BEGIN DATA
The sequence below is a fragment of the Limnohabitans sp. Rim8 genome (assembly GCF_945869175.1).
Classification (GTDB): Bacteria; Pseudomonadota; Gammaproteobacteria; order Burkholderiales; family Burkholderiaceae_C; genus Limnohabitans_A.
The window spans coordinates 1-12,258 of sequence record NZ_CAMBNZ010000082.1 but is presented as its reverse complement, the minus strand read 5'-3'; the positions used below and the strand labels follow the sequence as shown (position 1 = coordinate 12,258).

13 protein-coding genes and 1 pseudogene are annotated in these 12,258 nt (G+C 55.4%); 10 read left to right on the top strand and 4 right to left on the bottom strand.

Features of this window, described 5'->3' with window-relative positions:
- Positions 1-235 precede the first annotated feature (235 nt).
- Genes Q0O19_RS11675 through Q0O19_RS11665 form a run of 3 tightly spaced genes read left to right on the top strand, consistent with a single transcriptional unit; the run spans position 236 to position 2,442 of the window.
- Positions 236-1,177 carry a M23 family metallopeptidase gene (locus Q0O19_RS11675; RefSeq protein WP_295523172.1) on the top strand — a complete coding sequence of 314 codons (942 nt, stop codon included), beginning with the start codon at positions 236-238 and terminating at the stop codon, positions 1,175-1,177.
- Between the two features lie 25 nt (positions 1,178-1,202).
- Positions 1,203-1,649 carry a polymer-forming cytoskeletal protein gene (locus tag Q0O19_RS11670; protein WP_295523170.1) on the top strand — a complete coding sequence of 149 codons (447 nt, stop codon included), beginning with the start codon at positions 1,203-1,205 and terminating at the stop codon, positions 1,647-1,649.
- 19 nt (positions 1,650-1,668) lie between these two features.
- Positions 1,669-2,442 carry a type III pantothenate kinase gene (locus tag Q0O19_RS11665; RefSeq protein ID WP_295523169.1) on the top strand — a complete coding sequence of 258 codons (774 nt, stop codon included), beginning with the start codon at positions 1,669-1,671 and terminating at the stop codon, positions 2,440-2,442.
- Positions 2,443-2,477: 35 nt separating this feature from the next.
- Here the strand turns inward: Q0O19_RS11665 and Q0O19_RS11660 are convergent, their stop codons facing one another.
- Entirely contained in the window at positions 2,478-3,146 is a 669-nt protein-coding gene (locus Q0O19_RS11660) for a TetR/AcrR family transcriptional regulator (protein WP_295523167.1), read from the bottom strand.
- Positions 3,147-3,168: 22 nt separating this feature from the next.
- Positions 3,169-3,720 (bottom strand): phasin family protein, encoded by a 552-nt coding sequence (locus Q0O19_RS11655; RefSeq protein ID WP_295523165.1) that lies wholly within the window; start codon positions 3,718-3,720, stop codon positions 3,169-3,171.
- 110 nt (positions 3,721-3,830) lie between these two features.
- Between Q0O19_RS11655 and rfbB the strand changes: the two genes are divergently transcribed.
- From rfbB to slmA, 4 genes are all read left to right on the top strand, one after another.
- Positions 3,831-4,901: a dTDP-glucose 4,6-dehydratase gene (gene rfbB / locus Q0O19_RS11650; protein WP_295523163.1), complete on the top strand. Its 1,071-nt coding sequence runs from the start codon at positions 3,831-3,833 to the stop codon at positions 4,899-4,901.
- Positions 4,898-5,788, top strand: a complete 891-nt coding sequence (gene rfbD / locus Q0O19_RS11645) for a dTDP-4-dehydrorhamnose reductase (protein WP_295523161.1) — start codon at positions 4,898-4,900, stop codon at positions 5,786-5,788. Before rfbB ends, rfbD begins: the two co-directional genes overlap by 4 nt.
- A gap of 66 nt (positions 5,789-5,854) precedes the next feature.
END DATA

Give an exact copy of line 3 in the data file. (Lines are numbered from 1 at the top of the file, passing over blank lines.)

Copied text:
The window spans coordinates 1-12,258 of sequence record NZ_CAMBNZ010000082.1 but is presented as its reverse complement, the minus strand read 5'-3'; the positions used below and the strand labels follow the sequence as shown (position 1 = coordinate 12,258).